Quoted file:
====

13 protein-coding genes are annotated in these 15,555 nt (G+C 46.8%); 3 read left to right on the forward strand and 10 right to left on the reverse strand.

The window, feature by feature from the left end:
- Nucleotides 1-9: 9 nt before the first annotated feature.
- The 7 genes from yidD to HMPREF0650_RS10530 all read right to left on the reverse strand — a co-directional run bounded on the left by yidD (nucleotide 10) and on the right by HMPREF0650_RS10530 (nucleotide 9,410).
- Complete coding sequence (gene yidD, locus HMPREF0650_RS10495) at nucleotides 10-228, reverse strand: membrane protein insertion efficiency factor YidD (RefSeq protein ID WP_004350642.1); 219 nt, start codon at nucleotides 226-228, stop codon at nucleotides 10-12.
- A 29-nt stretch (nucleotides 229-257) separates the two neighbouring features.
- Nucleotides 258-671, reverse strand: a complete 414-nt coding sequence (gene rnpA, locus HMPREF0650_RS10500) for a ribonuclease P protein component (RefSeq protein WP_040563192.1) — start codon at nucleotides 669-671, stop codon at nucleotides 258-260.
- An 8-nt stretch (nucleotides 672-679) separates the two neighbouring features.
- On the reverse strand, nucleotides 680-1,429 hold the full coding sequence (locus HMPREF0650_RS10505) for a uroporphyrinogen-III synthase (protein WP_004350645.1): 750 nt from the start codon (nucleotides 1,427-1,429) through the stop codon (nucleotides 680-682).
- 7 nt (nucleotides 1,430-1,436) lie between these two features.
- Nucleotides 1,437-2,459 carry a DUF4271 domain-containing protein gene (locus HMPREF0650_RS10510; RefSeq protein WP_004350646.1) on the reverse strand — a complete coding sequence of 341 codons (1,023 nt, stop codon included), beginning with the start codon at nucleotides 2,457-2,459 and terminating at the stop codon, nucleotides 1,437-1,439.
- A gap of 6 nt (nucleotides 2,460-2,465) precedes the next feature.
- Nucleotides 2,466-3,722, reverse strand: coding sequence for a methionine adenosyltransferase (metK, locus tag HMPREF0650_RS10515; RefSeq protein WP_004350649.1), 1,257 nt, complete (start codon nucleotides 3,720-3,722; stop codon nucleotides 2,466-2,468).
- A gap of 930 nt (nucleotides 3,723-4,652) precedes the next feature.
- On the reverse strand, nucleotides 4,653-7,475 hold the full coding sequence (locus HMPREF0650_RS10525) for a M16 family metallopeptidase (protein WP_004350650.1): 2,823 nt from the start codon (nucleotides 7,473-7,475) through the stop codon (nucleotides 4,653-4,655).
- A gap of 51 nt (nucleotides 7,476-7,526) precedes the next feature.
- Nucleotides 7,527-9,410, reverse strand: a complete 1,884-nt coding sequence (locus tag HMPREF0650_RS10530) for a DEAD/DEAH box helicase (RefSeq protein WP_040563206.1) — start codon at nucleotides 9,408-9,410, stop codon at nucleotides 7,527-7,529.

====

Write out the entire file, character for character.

13 protein-coding genes are annotated in these 15,555 nt (G+C 46.8%); 3 read left to right on the forward strand and 10 right to left on the reverse strand.

The window, feature by feature from the left end:
- Nucleotides 1-9: 9 nt before the first annotated feature.
- The 7 genes from yidD to HMPREF0650_RS10530 all read right to left on the reverse strand — a co-directional run bounded on the left by yidD (nucleotide 10) and on the right by HMPREF0650_RS10530 (nucleotide 9,410).
- Complete coding sequence (gene yidD, locus HMPREF0650_RS10495) at nucleotides 10-228, reverse strand: membrane protein insertion efficiency factor YidD (RefSeq protein ID WP_004350642.1); 219 nt, start codon at nucleotides 226-228, stop codon at nucleotides 10-12.
- A 29-nt stretch (nucleotides 229-257) separates the two neighbouring features.
- Nucleotides 258-671, reverse strand: a complete 414-nt coding sequence (gene rnpA, locus HMPREF0650_RS10500) for a ribonuclease P protein component (RefSeq protein WP_040563192.1) — start codon at nucleotides 669-671, stop codon at nucleotides 258-260.
- An 8-nt stretch (nucleotides 672-679) separates the two neighbouring features.
- On the reverse strand, nucleotides 680-1,429 hold the full coding sequence (locus HMPREF0650_RS10505) for a uroporphyrinogen-III synthase (protein WP_004350645.1): 750 nt from the start codon (nucleotides 1,427-1,429) through the stop codon (nucleotides 680-682).
- 7 nt (nucleotides 1,430-1,436) lie between these two features.
- Nucleotides 1,437-2,459 carry a DUF4271 domain-containing protein gene (locus HMPREF0650_RS10510; RefSeq protein WP_004350646.1) on the reverse strand — a complete coding sequence of 341 codons (1,023 nt, stop codon included), beginning with the start codon at nucleotides 2,457-2,459 and terminating at the stop codon, nucleotides 1,437-1,439.
- A gap of 6 nt (nucleotides 2,460-2,465) precedes the next feature.
- Nucleotides 2,466-3,722, reverse strand: coding sequence for a methionine adenosyltransferase (metK, locus tag HMPREF0650_RS10515; RefSeq protein WP_004350649.1), 1,257 nt, complete (start codon nucleotides 3,720-3,722; stop codon nucleotides 2,466-2,468).
- A gap of 930 nt (nucleotides 3,723-4,652) precedes the next feature.
- On the reverse strand, nucleotides 4,653-7,475 hold the full coding sequence (locus HMPREF0650_RS10525) for a M16 family metallopeptidase (protein WP_004350650.1): 2,823 nt from the start codon (nucleotides 7,473-7,475) through the stop codon (nucleotides 4,653-4,655).
- A gap of 51 nt (nucleotides 7,476-7,526) precedes the next feature.
- Nucleotides 7,527-9,410, reverse strand: a complete 1,884-nt coding sequence (locus tag HMPREF0650_RS10530) for a DEAD/DEAH box helicase (RefSeq protein WP_040563206.1) — start codon at nucleotides 9,408-9,410, stop codon at nucleotides 7,527-7,529.